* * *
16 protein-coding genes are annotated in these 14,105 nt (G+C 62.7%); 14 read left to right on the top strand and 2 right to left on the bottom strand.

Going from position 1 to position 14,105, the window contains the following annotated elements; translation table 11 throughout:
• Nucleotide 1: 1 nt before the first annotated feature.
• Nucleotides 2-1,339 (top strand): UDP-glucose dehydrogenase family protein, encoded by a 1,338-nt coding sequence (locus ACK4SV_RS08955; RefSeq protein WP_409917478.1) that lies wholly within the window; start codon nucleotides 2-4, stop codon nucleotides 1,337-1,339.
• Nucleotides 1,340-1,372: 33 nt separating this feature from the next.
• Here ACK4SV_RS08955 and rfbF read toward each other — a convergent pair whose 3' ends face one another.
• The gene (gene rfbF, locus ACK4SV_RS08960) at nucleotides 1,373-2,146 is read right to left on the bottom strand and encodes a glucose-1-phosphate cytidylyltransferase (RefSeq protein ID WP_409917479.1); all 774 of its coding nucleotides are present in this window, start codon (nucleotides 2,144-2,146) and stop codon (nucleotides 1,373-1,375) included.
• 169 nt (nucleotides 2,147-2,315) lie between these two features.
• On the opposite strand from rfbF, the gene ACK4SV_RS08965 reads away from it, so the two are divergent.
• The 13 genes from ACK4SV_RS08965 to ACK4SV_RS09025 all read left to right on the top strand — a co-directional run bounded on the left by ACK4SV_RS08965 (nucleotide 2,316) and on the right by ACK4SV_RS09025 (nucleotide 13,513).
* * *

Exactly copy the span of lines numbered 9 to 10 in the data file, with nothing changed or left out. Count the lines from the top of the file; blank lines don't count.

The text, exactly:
• On the opposite strand from rfbF, the gene ACK4SV_RS08965 reads away from it, so the two are divergent.
• The 13 genes from ACK4SV_RS08965 to ACK4SV_RS09025 all read left to right on the top strand — a co-directional run bounded on the left by ACK4SV_RS08965 (nucleotide 2,316) and on the right by ACK4SV_RS09025 (nucleotide 13,513).